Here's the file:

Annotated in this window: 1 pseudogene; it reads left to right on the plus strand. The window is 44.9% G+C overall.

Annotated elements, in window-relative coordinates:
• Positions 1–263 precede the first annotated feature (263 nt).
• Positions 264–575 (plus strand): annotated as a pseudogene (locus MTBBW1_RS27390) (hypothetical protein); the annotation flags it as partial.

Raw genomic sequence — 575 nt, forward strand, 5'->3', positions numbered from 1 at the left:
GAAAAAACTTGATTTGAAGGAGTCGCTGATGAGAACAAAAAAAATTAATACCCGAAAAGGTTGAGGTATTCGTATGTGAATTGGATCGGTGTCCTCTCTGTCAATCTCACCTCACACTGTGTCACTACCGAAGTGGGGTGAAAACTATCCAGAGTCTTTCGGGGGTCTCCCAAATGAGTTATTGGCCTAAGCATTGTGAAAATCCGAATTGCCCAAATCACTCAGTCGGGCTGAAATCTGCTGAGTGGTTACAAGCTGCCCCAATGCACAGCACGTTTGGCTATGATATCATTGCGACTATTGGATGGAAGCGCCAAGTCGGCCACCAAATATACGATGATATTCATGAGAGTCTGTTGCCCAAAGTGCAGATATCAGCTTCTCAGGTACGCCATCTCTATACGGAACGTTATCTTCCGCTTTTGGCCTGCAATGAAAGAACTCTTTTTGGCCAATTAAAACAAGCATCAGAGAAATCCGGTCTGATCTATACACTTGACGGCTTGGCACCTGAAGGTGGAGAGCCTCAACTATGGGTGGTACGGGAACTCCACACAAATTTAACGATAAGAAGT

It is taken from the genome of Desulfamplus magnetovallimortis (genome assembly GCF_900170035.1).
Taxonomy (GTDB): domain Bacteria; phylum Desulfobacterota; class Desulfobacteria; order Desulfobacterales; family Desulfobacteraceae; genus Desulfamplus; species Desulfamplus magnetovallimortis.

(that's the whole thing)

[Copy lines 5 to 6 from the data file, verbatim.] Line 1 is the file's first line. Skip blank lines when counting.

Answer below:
Raw genomic sequence — 575 nt, forward strand, 5'->3', positions numbered from 1 at the left:
GAAAAAACTTGATTTGAAGGAGTCGCTGATGAGAACAAAAAAAATTAATACCCGAAAAGGTTGAGGTATTCGTATGTGAATTGGATCGGTGTCCTCTCTGTCAATCTCACCTCACACTGTGTCACTACCGAAGTGGGGTGAAAACTATCCAGAGTCTTTCGGGGGTCTCCCAAATGAGTTATTGGCCTAAGCATTGTGAAAATCCGAATTGCCCAAATCACTCAGTCGGGCTGAAATCTGCTGAGTGGTTACAAGCTGCCCCAATGCACAGCACGTTTGGCTATGATATCATTGCGACTATTGGATGGAAGCGCCAAGTCGGCCACCAAATATACGATGATATTCATGAGAGTCTGTTGCCCAAAGTGCAGATATCAGCTTCTCAGGTACGCCATCTCTATACGGAACGTTATCTTCCGCTTTTGGCCTGCAATGAAAGAACTCTTTTTGGCCAATTAAAACAAGCATCAGAGAAATCCGGTCTGATCTATACACTTGACGGCTTGGCACCTGAAGGTGGAGAGCCTCAACTATGGGTGGTACGGGAACTCCACACAAATTTAACGATAAGAAGT